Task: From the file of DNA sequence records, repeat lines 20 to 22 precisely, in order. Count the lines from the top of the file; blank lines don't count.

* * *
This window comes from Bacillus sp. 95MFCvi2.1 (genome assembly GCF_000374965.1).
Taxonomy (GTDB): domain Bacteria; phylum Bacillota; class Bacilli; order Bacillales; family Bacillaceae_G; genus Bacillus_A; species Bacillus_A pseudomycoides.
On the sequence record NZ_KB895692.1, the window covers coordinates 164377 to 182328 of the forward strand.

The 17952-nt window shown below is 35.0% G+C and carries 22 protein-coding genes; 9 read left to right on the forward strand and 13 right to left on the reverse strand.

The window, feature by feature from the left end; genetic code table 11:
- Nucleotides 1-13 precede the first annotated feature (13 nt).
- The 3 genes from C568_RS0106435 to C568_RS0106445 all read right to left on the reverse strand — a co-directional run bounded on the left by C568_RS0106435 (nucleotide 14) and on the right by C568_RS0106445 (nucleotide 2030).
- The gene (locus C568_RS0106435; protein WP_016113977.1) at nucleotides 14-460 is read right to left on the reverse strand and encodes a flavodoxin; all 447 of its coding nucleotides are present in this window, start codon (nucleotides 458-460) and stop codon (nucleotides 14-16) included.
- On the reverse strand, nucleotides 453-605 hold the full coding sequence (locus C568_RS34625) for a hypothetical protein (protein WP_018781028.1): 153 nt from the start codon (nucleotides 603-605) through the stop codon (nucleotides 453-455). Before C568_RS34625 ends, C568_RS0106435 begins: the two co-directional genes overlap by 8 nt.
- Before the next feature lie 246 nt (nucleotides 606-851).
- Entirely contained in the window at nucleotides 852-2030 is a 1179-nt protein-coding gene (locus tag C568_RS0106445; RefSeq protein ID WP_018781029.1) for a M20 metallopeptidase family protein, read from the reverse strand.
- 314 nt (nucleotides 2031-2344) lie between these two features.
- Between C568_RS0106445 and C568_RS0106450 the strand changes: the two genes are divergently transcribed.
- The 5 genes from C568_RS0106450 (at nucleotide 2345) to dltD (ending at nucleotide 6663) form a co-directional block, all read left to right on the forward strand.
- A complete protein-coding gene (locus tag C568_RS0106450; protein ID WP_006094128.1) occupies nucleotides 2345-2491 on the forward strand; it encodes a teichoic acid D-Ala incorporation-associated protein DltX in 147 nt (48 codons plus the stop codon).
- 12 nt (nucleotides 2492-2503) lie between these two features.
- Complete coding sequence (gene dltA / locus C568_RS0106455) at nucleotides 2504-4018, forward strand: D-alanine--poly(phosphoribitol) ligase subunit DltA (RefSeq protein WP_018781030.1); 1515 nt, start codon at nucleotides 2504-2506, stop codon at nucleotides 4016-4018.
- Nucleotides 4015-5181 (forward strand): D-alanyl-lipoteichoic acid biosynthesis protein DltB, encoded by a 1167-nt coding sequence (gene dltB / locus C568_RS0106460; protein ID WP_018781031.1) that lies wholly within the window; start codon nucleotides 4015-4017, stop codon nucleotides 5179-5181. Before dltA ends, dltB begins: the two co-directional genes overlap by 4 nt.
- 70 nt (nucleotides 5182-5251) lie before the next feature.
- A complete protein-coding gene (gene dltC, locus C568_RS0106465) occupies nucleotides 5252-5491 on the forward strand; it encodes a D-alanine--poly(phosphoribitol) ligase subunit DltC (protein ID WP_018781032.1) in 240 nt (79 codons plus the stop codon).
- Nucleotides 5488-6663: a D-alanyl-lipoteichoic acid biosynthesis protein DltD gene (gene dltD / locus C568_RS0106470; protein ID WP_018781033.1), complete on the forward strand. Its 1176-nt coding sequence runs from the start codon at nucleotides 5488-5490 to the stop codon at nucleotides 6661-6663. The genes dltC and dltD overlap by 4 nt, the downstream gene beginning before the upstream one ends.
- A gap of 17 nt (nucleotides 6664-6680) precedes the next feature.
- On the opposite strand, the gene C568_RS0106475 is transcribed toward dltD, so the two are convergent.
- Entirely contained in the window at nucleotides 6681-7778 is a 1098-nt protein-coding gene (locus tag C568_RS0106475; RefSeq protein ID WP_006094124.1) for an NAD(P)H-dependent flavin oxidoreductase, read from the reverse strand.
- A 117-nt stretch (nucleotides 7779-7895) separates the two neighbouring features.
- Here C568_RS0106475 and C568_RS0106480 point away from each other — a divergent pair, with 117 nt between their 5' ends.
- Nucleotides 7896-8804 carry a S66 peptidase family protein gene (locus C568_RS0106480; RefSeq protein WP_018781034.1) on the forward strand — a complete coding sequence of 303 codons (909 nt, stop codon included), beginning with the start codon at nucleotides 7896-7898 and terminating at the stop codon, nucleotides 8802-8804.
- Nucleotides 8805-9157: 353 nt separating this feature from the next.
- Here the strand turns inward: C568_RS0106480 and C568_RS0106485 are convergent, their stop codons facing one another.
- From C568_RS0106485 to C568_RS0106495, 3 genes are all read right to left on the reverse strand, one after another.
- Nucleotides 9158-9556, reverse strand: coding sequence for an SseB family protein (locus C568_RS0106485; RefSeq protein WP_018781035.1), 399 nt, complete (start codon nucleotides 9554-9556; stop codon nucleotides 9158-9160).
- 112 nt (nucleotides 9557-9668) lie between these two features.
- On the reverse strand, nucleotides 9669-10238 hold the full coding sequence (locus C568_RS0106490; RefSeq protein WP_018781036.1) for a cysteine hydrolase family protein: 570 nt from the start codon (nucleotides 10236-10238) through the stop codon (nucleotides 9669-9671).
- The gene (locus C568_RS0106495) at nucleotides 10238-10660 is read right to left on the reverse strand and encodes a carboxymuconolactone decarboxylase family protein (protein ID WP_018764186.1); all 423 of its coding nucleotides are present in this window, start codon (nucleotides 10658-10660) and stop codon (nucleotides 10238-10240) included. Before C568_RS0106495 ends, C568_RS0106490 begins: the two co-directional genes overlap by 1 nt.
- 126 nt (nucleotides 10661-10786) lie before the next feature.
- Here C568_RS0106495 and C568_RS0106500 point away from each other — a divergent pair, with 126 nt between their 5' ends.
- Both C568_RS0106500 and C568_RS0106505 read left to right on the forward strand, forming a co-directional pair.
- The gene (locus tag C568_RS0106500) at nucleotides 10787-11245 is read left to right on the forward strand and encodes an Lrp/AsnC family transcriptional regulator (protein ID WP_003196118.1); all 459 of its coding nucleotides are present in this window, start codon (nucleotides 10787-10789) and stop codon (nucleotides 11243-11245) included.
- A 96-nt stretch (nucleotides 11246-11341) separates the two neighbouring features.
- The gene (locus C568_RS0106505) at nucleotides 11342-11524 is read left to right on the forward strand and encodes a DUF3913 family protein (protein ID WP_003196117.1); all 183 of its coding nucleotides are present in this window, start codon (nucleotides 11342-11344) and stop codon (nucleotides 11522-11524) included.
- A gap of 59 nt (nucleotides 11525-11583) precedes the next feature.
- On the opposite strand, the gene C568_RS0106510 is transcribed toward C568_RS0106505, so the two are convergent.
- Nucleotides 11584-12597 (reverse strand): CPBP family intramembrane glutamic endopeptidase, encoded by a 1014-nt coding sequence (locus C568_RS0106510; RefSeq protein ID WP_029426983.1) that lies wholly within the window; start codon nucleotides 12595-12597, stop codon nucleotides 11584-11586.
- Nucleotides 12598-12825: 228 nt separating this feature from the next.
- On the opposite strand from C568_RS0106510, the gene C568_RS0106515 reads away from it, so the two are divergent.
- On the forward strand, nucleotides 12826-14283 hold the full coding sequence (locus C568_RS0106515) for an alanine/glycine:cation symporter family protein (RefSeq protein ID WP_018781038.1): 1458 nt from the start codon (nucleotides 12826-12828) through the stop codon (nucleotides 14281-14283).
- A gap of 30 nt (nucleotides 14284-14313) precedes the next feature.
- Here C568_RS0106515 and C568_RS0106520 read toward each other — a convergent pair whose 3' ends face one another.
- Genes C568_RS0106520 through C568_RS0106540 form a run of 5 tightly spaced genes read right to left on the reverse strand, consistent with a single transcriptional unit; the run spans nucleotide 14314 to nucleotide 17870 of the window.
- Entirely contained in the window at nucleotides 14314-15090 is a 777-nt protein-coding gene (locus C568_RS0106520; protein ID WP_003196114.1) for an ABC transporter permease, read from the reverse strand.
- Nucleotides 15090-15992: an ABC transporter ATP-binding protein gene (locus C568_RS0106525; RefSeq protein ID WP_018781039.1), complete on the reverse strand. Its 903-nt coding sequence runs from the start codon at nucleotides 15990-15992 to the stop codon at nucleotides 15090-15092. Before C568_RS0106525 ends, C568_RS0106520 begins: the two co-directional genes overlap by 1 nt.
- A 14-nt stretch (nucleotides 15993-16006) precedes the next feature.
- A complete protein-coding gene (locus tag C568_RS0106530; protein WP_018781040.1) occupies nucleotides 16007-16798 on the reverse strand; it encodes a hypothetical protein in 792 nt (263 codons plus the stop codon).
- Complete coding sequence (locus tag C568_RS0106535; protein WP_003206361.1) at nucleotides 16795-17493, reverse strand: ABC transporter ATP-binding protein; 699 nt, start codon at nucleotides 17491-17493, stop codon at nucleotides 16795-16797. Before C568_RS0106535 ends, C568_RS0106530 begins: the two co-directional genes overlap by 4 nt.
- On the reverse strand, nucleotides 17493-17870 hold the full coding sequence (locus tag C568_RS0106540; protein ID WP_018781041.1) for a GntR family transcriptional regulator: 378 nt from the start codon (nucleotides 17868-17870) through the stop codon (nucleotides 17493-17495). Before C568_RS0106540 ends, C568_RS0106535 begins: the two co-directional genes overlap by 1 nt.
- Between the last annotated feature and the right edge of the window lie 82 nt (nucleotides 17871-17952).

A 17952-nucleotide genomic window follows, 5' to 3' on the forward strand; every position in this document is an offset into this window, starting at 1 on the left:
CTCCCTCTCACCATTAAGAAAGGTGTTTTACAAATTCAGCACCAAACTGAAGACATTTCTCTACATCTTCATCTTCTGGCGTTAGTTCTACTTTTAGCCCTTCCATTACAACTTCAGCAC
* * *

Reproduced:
- A complete protein-coding gene (gene dltC, locus C568_RS0106465) occupies nucleotides 5252-5491 on the forward strand; it encodes a D-alanine--poly(phosphoribitol) ligase subunit DltC (protein ID WP_018781032.1) in 240 nt (79 codons plus the stop codon).
- Nucleotides 5488-6663: a D-alanyl-lipoteichoic acid biosynthesis protein DltD gene (gene dltD / locus C568_RS0106470; protein ID WP_018781033.1), complete on the forward strand. Its 1176-nt coding sequence runs from the start codon at nucleotides 5488-5490 to the stop codon at nucleotides 6661-6663. The genes dltC and dltD overlap by 4 nt, the downstream gene beginning before the upstream one ends.
- A gap of 17 nt (nucleotides 6664-6680) precedes the next feature.